* Pfizer to apply for emergency U.S. OK for vaccine * Platinum market seen in deficit this year and next -WPIC * Graphic tracking world spread of coronavirus: tmsnrt.rs/3mvcUoa (Updates prices) By Sumita Layek Nov 18 (Reuters) - Gold prices eased on Wednesday as optimism about Pfizer's successful vaccine trials countered concerns over rising coronavirus infections and bets for further economic support. Spot gold was down 0.3% to $1,872.38 per ounce by 01:57 p.m. EST (1857 GMT). U.S. gold futures settled down 0.6% at $1,873.90. "The rollout of positive vaccine developments is reducing gold's lure as a safe haven. (Although) it still seems to be in a trading range, the big moves up seem to be finished for now," said ED&F Man Capital Markets analyst Edward Meir. U.S. drugmaker Pfizer Inc said it was set to apply for emergency U.S. authorization after final results from its vaccine trial showed a 95% success rate with two months of safety data. "(Vaccines) seem to be progressing quickly and there are several others also in the pipeline ... that should help the global economy recover and be net bearish for gold. But in the meantime, the fact that we're not out of the woods yet and need more stimulus seems to be offering some support," Meir said. Gold, considered a hedge against inflation and currency debasement, has gained 24% this year, benefiting from massive global stimulus and near zero-interest rates. "It is worth recalling that the driver of investment flows into precious metals has ultimately been sourced from a powerful impulse lower in real rates," TD Securities said in a note. "The U.S. Federal Reserve's continued attempt to spark higher inflation expectations should suppress real rates deeper into negative territory. This will continue to drive investment appetite for precious metals, as capital seeks to shelter itself from increasingly negative real rates." Silver fell 0.5% to $24.34 per ounce, palladium gained 1.3% to $2,348.78. Platinum climbed 1.9% to $942.53. The World Platinum Investment Council projected a market deficit in 2020 and 2021. (Reporting by Sumita Layek in Bengaluru; Editing by Marguerita Choy and David Gregorio)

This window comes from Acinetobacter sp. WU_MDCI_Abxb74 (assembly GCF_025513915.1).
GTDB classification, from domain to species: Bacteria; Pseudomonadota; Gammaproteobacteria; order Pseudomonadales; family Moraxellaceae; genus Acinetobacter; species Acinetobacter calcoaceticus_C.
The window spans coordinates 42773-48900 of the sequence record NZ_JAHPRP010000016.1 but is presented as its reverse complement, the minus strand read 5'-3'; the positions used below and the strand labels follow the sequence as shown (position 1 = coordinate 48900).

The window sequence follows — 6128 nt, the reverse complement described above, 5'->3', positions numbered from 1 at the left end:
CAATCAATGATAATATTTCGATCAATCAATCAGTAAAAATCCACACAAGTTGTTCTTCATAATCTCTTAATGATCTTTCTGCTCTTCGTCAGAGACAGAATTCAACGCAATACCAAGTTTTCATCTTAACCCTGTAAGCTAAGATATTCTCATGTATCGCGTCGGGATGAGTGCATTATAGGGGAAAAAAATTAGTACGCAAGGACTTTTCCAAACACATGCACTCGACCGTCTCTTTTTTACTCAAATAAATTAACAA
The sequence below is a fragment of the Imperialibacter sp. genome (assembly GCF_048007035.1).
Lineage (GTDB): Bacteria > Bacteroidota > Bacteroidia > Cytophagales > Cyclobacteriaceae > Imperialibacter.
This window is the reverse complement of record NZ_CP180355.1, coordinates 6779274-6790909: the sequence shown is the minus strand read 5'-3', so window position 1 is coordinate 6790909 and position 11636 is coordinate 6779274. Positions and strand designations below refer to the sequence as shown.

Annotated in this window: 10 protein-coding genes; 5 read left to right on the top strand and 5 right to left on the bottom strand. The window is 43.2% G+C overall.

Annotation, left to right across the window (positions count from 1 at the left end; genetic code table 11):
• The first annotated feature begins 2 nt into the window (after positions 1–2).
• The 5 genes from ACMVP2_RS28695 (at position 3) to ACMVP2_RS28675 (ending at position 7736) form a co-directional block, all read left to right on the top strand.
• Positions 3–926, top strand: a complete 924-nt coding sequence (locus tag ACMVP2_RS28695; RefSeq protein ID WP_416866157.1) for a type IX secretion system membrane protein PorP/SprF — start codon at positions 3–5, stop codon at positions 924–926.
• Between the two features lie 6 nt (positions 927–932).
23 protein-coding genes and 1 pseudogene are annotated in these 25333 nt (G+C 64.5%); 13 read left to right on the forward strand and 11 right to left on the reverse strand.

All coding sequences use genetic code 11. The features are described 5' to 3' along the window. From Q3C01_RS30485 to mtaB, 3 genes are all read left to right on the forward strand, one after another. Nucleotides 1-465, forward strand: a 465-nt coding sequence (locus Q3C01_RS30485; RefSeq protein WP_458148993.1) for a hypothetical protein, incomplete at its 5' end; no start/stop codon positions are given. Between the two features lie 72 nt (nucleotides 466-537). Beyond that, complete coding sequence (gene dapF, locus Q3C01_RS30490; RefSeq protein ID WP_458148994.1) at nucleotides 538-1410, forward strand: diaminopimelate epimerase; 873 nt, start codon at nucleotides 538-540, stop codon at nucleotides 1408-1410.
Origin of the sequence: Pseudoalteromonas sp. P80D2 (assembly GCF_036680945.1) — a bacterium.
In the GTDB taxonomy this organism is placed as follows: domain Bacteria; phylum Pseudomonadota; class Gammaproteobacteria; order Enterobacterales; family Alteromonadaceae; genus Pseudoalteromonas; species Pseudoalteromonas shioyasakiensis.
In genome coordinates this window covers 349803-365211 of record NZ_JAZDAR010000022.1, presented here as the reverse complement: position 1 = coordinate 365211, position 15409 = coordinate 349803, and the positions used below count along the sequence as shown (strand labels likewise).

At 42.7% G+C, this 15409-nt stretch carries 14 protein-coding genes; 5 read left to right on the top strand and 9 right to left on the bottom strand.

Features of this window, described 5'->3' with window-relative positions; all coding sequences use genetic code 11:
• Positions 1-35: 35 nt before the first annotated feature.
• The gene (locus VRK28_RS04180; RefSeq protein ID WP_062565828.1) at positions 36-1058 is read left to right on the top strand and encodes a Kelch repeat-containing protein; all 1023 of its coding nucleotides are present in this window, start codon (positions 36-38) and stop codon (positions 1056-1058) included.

Our Standards: The Thomson Reuters Trust Principles.